Falling for Fall: A Harvest Tableau Part 1

October into November, the end of that liminal turn between summer and autumn, conjures an abundance of sensory memory: turning leaves, roasted pumpkin seeds, and browning marsh along the Georgia coastline. When entertaining this time of the year, I cherish the utility of fall’s natural, burnt aesthetics: burlap, twine, and butternut squash, all warmed and toasted by the summer sun, and lingering memories of a season gone. A veritable reward to a dusty, dry, and long summer, fall is the swan song of the seasons; it is the precursor to a time of dormancy, of rest, of winter, when the bones of the garden are revealed. 

Autumn entertaining “falls” at the beginning of the celebratory crescendo that culminates into various large, welcoming meals rallying towards the conclusion of the year: Thanksgiving – the advent of the holiday season – and, in turn, the new year. Fall entertaining should thus reflect the casual “falling” nature of the trees, of the season’s brevity and tendency to again turn to the ground for sustenance. Simple dishes seem all too apropos for honoring the autumn garden’s findings and are easily complemented by a tablescape that combines the lush harvest of the season with the fragmentary and shed elements of flora and fauna who have grazed or grown through the backyard, garden, woods, or marsh: shed deer antlers, fallen pheasant, goose, and turkey feathers, and dried oyster shells.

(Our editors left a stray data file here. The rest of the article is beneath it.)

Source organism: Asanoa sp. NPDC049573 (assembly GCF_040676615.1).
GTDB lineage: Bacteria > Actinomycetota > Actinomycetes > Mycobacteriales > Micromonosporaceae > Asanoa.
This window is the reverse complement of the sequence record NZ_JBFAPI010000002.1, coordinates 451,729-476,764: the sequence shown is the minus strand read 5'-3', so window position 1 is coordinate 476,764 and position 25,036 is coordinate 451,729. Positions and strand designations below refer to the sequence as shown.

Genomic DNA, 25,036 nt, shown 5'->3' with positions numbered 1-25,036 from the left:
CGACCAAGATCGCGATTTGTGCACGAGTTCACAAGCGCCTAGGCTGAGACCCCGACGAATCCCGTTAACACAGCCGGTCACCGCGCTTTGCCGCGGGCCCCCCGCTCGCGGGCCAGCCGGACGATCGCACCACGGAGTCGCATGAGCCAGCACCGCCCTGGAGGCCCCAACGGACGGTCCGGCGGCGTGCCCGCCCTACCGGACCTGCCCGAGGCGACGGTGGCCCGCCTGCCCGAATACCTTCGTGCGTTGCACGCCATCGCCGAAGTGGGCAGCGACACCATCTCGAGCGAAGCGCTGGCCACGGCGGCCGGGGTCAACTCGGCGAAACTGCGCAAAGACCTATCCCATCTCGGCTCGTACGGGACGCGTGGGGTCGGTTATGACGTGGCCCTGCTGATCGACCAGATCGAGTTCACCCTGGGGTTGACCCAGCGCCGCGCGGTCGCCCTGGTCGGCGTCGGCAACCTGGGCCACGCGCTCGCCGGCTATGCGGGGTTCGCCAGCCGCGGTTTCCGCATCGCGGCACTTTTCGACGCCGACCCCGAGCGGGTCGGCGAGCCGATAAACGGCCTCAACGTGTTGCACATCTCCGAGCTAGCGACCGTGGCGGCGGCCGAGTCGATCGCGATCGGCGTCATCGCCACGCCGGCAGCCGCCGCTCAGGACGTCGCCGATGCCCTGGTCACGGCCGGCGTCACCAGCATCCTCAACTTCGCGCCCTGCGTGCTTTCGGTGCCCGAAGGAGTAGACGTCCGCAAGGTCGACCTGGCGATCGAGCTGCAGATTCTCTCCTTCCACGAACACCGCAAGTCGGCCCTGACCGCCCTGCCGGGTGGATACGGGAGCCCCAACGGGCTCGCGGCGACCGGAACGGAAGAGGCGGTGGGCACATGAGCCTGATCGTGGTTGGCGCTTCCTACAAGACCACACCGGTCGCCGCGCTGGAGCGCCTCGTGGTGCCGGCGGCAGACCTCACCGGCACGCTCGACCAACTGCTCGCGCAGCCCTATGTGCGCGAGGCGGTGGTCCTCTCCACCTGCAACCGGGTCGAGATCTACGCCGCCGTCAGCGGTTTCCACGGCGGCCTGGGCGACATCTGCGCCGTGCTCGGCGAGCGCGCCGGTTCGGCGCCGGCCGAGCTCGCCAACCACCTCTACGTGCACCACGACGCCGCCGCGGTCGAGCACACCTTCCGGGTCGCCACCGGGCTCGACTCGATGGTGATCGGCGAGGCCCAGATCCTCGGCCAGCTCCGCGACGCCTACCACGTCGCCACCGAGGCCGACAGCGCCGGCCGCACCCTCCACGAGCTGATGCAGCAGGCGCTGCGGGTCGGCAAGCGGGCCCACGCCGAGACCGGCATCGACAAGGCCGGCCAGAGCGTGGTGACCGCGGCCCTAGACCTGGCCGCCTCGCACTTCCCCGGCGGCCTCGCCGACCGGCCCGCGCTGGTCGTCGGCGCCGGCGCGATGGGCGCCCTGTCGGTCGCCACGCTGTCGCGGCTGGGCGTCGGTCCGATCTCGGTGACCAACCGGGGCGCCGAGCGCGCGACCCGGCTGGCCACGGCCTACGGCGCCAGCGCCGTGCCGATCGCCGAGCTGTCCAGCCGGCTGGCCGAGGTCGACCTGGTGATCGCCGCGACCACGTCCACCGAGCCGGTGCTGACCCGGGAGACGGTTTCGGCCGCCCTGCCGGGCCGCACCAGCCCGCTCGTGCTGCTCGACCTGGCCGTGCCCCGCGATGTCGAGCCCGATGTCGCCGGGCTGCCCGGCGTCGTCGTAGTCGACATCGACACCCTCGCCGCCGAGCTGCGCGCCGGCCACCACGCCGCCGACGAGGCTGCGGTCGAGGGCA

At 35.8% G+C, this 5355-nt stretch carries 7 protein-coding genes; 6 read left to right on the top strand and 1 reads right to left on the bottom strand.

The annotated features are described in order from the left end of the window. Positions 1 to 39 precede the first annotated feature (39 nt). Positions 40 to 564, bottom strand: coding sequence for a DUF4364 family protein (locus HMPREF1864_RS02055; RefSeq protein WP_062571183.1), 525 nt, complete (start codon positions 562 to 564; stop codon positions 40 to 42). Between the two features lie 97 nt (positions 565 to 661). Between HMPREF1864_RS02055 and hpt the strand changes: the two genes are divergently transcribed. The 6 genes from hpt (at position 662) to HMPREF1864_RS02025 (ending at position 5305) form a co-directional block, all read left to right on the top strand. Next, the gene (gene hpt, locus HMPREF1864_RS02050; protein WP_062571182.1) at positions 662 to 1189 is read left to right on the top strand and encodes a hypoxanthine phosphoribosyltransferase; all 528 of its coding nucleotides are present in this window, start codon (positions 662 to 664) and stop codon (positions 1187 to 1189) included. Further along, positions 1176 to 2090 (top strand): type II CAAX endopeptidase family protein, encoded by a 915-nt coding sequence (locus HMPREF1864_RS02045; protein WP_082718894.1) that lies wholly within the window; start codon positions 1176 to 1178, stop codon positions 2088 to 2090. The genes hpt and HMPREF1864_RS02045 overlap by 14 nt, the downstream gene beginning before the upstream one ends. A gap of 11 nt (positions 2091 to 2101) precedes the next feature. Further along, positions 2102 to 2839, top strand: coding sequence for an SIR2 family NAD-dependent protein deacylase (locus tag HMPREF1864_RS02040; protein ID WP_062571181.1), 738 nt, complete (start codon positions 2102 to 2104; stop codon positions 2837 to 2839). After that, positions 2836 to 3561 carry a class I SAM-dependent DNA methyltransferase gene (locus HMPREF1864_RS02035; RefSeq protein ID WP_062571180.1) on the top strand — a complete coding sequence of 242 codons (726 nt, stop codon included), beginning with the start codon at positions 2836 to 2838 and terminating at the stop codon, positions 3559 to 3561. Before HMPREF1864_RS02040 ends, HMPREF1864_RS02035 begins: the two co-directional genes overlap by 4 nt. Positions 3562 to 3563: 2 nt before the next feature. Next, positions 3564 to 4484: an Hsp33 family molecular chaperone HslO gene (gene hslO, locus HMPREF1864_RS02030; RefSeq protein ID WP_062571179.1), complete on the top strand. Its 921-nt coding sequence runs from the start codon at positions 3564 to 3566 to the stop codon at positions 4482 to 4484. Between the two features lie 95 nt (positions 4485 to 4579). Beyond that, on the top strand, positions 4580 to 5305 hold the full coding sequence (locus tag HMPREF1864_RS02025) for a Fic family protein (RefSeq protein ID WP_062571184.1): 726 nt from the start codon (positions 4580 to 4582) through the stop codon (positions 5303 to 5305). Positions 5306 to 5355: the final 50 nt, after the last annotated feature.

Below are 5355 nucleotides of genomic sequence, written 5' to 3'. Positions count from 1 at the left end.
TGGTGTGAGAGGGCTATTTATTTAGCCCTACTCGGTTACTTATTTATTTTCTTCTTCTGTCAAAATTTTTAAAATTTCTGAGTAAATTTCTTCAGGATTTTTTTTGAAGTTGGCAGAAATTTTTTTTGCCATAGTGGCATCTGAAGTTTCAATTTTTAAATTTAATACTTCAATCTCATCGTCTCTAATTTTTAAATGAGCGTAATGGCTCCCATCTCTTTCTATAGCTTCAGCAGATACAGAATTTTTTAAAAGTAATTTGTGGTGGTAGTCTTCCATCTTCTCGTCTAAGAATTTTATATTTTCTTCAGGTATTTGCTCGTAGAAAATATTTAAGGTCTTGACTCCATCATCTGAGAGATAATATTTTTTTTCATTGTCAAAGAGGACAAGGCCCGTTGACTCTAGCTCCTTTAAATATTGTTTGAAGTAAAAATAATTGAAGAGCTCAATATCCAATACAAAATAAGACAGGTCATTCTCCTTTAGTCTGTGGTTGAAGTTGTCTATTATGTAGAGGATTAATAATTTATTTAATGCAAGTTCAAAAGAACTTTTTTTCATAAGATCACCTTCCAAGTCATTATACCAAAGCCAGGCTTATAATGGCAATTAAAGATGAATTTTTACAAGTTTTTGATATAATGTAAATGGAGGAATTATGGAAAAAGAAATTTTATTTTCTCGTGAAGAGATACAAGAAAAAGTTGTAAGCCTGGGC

Pecans descend from trees; produce, such as sweet potatoes offering us richness in both flavor and texture, derive from the ground, uniting two realms – earth and sky. I pair these ingredients for a fall fete accompli full of flavor and tinged with the evergreen brightness of rosemary and the nostalgia of cinnamon. Roasted rosemary pecans are the perfect hors d'oeuvre for an informal autumnal gathering, as are they the delightful pairing of an orchard’s autumnal yield and garden’s herbal doyenne. For a stunning visual effect, I pour the pecans into glittering silver serving bowls, as the naturally gnarled, candied texture of the roasted pecans contrasts beautifully with the slick silver vessels.

Furthermore, a sweet-potato soufflé is a wonderfully warm way of welcoming both nature’s bountiful harvest and close friends into the home. A simply Southern staple, this soufflé combines sweetness with spice, packing a heartiness that complements the season’s cool nights. With the soufflé, a salad of autumn’s newest greens – spinach, lettuces and mustard – wilt under the warmth of a bacon and herb vinaigrette. A peppercorn and sage studded pork loin with pear chutney serves as piece de resistance and ginger apple cake rounds out the menu. The briskness these nights now bring draws upon field and flower to surrender to harvest time and garner us to table, hearth and home.   

to be continued....